Springer Fachmedien, Wiesbaden, 2014. — 175 p. — ISBN 978-3-658-05336-9.Modern medicine is intrinsically tied to technology. Not only medical therapy, but also medical diagnostics considerably benefit from technological progress. This connection is impressively demonstrated by the development of medical imaging technologies, which have revolutionized a countless number of medical applications. Since the very first x-ray images were produced in 1895 [R ¨ 98], itwasnotuntilthe1960sand1970sthatthepowerfulmedicalimagingtechnologies computed tomography (CT) and magnetic resonance imaging (MRI) were introduced [Lau73, Hou73, Cor63, Cor64]. Since those first steps, groundbreaking progress in spatial and temporal resolution as well as dose issues have been achieved. CT offers slice images of the human body with the use of x-ray radiation [Buz08]. While in CT a high spatial and temporal resolution is achieved, the disadvantage of this method is the exposure of the patient and the physician to ionizing radiation. MRI in contrast, works without the need of ionizing radiation, but suffers from poor temporal resolution. This thesis constitutes a first step towards the establishment of dynamic FFL imaging in MPI. The results do not only give rise to optimism concerning feasibility of magnetic FFL generation, which has been doubted during the invention of the FFL encoding scheme, but also reveal various research aspects holding great potential to improve the results achieved using FFL imaging in MPI such as scanner optimization and efficient Radon-based reconstruction.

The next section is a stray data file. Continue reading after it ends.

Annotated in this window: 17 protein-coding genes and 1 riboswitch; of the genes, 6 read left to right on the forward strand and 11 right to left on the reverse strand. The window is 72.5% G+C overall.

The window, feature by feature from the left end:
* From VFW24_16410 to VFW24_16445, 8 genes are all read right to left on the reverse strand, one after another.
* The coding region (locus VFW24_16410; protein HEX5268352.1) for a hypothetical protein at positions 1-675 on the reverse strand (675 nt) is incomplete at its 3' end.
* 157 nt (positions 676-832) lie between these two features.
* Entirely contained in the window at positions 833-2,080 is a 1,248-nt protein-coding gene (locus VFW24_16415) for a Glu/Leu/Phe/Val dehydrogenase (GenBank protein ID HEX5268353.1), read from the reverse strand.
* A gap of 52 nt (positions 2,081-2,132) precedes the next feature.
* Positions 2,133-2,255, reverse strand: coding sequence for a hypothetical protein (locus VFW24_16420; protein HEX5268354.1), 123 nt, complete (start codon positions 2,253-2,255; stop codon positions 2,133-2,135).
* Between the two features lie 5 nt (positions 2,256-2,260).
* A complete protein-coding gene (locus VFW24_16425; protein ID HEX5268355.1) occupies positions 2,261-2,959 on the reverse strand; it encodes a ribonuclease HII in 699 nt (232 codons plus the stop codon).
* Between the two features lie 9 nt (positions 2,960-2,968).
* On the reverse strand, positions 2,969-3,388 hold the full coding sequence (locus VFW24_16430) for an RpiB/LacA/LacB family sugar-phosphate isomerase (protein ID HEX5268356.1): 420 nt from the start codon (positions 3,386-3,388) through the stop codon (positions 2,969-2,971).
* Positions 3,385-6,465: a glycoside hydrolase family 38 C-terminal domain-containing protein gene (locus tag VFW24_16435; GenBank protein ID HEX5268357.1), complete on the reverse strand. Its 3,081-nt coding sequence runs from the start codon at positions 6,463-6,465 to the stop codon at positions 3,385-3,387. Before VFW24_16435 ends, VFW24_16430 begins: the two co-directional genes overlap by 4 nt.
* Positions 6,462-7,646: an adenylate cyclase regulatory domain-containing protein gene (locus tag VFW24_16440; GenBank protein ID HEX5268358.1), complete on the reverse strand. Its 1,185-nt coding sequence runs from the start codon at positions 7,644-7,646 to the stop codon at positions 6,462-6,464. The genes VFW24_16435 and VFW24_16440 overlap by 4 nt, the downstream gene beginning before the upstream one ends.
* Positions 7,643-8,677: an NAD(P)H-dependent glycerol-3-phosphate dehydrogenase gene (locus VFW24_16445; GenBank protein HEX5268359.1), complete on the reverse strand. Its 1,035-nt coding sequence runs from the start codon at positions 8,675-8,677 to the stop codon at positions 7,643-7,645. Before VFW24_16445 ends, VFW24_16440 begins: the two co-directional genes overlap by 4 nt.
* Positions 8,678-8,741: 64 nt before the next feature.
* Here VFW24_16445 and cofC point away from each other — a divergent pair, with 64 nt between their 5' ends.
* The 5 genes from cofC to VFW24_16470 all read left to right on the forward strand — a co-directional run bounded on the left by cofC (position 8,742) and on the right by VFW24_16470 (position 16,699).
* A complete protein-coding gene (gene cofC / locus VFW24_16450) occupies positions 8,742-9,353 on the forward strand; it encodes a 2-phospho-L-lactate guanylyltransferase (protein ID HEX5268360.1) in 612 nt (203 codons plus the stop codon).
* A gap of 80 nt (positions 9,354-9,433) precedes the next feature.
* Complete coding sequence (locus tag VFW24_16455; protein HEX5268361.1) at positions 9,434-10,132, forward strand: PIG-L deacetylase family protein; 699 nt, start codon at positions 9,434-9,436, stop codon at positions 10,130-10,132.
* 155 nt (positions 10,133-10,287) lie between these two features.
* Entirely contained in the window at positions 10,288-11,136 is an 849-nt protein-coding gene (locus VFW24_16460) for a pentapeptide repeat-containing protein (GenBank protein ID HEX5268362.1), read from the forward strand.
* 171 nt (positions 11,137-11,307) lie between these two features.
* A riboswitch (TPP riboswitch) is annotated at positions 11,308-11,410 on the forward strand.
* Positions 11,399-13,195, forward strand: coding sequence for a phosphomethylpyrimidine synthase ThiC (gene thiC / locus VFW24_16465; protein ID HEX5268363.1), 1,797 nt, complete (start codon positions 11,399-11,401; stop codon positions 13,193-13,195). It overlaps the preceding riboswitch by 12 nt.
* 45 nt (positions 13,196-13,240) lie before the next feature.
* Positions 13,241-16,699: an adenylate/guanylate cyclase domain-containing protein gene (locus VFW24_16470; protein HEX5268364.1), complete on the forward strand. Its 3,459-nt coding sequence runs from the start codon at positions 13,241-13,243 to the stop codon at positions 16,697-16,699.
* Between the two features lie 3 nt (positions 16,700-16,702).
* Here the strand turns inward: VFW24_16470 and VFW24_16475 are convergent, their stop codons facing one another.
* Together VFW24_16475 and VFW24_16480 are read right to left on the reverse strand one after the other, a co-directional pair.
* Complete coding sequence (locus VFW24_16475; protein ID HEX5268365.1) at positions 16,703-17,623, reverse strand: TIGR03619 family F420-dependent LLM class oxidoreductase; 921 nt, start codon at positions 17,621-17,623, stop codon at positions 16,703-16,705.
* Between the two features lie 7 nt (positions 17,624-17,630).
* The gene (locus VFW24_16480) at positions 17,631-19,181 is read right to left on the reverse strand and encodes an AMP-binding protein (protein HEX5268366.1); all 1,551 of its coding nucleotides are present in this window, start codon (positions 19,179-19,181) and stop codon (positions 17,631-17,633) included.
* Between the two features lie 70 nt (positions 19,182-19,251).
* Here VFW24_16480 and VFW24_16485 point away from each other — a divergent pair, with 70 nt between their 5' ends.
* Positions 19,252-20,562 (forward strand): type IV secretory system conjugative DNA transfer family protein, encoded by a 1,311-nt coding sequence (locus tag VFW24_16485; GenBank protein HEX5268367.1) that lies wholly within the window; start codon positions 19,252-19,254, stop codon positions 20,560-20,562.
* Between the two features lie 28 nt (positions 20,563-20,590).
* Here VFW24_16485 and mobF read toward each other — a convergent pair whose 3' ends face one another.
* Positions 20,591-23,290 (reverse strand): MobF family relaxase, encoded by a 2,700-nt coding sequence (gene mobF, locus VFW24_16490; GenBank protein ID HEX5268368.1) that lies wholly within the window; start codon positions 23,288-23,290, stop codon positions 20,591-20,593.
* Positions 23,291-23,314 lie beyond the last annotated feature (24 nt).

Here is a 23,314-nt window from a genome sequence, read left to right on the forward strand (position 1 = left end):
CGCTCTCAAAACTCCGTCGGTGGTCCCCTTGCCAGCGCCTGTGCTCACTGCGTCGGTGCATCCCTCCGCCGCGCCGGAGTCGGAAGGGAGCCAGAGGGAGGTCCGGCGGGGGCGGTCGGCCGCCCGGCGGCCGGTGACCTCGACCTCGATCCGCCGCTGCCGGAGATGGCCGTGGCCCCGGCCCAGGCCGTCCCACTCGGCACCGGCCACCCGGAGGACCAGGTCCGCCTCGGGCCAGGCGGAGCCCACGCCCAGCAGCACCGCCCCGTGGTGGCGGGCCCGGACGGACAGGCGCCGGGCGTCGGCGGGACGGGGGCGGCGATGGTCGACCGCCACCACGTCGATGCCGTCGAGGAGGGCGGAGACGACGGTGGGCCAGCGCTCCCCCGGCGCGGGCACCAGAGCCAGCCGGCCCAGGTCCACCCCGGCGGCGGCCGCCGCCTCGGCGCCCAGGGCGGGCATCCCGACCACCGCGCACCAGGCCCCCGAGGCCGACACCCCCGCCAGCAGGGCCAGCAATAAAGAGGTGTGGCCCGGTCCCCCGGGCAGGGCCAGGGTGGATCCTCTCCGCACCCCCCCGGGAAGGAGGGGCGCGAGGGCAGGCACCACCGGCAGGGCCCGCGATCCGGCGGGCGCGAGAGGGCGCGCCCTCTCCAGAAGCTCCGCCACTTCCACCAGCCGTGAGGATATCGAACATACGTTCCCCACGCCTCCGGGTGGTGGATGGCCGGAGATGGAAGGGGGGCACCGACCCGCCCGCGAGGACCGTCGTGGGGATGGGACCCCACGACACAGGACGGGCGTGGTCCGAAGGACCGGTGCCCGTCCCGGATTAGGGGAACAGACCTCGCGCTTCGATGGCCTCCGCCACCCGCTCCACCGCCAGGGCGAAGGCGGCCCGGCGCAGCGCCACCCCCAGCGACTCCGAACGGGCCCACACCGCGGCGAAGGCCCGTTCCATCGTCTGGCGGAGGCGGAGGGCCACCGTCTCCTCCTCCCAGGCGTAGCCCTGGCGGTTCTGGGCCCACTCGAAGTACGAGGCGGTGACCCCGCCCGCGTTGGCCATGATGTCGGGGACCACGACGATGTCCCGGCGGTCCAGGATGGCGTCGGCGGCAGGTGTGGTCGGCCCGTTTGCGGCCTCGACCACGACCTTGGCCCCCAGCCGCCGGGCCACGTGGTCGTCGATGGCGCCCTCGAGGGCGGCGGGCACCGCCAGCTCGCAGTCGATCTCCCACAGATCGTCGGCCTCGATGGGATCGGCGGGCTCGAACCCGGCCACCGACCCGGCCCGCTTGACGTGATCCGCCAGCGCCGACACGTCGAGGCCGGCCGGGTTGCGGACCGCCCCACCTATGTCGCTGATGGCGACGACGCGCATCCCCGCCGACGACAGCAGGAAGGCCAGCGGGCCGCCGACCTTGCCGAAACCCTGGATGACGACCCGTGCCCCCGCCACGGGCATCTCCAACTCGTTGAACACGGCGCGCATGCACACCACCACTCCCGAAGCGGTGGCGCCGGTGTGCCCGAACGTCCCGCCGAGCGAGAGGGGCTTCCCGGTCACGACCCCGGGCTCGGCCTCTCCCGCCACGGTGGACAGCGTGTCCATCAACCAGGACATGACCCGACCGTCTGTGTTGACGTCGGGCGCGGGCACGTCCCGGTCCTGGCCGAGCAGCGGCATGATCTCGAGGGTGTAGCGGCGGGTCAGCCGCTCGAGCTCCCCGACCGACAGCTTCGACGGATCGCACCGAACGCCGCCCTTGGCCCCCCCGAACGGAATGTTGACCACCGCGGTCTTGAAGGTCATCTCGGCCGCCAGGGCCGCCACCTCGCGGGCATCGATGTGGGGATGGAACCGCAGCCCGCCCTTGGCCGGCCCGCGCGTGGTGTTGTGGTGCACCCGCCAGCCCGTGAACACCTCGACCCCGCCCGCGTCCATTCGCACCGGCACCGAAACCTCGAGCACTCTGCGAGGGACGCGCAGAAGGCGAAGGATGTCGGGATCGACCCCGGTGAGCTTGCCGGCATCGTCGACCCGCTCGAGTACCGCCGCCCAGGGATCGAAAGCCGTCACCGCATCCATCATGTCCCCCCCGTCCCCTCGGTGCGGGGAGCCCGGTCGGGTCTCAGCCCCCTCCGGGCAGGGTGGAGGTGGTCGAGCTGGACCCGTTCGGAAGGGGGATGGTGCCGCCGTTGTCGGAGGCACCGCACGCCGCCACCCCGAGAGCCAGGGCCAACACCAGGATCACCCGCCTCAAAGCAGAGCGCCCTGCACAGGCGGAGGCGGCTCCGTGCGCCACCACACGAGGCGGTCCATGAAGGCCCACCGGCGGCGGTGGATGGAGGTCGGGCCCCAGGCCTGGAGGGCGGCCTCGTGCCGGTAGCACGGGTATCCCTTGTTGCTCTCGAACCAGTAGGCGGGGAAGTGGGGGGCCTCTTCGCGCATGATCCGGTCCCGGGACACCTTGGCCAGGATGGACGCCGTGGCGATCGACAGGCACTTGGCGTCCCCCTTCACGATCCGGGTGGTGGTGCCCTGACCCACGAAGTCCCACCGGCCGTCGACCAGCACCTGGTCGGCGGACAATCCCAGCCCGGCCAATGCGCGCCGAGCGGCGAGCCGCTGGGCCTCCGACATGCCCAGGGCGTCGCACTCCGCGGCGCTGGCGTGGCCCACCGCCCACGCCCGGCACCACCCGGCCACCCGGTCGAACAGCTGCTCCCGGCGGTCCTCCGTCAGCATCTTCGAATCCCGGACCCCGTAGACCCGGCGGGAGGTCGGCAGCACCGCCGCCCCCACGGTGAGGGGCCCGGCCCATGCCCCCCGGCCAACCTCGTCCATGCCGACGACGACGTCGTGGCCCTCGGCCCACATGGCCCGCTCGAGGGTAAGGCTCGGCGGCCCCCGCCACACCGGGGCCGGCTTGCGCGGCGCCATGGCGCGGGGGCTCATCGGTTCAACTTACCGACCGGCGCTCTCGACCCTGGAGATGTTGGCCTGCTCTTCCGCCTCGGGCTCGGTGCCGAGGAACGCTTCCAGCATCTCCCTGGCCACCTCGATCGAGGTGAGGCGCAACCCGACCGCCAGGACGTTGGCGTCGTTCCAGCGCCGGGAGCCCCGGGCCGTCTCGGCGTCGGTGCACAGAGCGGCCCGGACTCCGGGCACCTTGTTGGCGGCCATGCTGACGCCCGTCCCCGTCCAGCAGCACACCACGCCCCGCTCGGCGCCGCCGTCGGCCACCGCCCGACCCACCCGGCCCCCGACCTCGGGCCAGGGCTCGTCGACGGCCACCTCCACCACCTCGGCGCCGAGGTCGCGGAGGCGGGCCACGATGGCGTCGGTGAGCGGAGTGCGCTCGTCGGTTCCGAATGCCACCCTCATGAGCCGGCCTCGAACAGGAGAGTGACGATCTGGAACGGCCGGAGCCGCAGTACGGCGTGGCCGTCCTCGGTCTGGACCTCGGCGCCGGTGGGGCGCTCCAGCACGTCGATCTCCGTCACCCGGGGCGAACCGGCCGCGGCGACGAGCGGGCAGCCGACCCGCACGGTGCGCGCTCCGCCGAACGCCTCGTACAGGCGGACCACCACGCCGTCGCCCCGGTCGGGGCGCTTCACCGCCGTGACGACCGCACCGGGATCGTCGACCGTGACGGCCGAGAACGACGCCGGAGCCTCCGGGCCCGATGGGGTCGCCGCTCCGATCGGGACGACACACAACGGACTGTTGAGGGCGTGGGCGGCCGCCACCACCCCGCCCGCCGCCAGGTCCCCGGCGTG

Introduction Magnetic Particle Imaging Introduction of a Field Free Line for MPI Theory of Magnetic Field Free Line Generation A Field Free Line Field Demonstrator Scanner Efficiency and Field Quality Analysis Efficient Reconstruction Algorithms A Dynamic Field Free Line Imaging Device Summary Discussion and Outlook
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